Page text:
The amount of U.S. truckers on the road is an important data point for American consumers. Without enough drivers, the economy and the trucking industry itself can struggle.
But the number of estimated heavy truck driving jobs in the country may be inflated, according to a report by the Bureau of Labor Statistics. The number of long-haul truckers active in the U.S. is estimated to be somewhere between 1.87 million and 2.125 million.
This reveals a 40 percent disparity from the 3.5 million total offered by the American Trucking Associations (ATA), the biggest lobbying group in all of truck driving. This larger figure was also echoed by their research affiliate, the American Transportation Research Institute.
Craig Fuller, the managing director and founder of TransRisk and a long-time executive in the trucking industry spoke about the report, saying: “Three and a half million over-the-road [drivers] is B.S. and always has been. Anybody who understands the industry knows the number doesn’t represent the true for-hire market.”
The new total was arrived at using industry data from trucking companies as well as information from government databases. But the reason why this discovery was made deals with one of the biggest technological changes in trucking – the introduction of autonomous vehicles.
Many feared that these self-driving vehicles would take jobs from truckers, resulting in a mass exodus in the trucking workforce. The research to determine how driverless technology would impact the trucking workforce revealed more clarity about the exact size of that workforce.
As for the ATA’s research, its considered good for the most part, though it is not updated frequently or available to a wide range of parties. This makes it a good idea for additional research on trucking topics to take place.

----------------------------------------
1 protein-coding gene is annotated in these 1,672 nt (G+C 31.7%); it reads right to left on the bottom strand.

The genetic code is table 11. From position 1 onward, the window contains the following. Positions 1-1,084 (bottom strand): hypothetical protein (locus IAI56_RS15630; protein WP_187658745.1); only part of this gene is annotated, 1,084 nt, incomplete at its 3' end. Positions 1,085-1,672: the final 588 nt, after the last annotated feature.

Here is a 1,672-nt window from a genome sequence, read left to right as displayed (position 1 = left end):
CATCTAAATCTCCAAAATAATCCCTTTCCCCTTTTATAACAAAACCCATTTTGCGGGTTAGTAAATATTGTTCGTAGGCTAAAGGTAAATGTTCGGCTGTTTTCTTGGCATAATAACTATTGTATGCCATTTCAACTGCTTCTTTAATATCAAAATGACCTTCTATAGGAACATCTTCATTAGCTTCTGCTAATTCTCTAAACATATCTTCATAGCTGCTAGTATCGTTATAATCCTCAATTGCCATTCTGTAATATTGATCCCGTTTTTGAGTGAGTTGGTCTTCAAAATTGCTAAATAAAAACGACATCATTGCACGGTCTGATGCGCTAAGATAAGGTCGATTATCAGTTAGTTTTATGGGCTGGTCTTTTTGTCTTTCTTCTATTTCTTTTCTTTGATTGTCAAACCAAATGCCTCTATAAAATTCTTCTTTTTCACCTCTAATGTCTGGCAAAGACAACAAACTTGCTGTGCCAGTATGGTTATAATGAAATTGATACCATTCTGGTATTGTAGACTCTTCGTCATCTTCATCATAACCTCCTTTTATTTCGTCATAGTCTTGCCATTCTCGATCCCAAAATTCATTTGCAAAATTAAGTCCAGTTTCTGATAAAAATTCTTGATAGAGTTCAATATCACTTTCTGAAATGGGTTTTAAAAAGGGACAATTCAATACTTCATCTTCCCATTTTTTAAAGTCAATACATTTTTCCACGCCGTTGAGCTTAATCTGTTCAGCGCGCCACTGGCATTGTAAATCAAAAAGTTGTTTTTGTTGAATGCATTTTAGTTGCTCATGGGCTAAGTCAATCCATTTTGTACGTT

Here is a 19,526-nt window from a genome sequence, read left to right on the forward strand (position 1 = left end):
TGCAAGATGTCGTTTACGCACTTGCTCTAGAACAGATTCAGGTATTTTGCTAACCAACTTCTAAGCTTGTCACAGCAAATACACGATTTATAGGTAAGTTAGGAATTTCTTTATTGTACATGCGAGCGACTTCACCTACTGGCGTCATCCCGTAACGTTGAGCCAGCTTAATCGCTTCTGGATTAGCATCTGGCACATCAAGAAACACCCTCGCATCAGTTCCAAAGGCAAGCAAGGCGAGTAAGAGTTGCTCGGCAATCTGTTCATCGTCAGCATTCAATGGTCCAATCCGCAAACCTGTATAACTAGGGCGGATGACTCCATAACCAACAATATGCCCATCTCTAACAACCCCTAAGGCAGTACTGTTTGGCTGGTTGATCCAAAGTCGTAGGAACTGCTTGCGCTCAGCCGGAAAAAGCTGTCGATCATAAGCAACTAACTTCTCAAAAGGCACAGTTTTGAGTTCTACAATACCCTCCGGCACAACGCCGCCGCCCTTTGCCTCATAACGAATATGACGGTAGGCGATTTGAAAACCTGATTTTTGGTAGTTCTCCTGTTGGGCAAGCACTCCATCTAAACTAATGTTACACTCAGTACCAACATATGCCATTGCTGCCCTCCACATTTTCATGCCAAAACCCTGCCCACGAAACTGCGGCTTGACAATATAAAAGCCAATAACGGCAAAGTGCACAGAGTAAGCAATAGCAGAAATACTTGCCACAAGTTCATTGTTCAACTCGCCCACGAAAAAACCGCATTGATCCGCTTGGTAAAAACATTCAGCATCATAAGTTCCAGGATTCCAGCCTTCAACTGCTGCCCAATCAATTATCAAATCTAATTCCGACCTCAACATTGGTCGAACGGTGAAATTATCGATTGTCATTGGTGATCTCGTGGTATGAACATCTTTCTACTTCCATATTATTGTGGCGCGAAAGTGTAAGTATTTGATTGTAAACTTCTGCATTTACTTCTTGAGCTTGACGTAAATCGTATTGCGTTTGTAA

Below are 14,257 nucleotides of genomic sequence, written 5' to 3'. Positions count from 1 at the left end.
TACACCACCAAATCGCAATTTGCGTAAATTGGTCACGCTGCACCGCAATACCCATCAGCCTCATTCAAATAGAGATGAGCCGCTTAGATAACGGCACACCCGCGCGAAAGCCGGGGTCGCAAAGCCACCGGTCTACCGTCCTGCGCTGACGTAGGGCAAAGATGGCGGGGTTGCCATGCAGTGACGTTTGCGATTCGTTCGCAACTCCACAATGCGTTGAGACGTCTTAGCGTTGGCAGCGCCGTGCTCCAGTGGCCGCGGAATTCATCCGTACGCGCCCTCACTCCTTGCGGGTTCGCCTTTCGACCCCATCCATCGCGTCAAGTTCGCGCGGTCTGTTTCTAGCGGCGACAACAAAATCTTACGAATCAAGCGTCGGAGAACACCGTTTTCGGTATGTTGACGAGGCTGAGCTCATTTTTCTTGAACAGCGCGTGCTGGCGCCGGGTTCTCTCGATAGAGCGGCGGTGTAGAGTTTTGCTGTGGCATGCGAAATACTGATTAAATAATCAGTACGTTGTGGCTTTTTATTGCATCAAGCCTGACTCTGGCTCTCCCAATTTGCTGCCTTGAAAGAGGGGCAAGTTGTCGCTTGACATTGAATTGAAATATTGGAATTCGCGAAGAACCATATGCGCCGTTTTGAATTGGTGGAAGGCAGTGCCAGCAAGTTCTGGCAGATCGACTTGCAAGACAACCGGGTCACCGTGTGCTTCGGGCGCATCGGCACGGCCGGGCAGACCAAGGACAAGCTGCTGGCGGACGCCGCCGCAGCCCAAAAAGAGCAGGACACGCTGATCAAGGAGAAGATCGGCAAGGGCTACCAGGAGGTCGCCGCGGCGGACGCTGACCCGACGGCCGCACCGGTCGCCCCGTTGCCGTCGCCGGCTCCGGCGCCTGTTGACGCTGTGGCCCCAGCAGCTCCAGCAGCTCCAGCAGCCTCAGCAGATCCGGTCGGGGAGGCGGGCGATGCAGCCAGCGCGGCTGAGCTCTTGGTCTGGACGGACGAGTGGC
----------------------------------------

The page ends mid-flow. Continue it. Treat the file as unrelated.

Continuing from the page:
The data may have been skewed because it included jobs at trucking companies other than drivers. This includes managers, logistics specialists, and mechanics who play an integral role in the trucking industry despite not working behind the wheel.
But federal data may also be inaccurate, as their numbers include jobs where driving a truck is a secondary function of a larger occupation. For example, sales positions where deliveries are made on occasion were included, though this isn’t an accurate classification of a heavy-duty trucking position.
Even those individuals that operate heavy machinery like vocational trucks are required to have a commercial driver’s license. This means it would be easy for even well-maintained databases to misclassify some positions.
The inflated number of truckers in the industry brings up another big problem – the industry could be even shorter on drivers than initial reports stated. Trucking’s shrinking roster has been one of its most concerning issues for years now.
Experts have said that thousands of new drivers will be needed in the coming years – according to the old numbers. If the roster trucking currently has was really overestimated by more than a third, the issue of the driver shortage could be more serious and more difficult to solve than originally thought.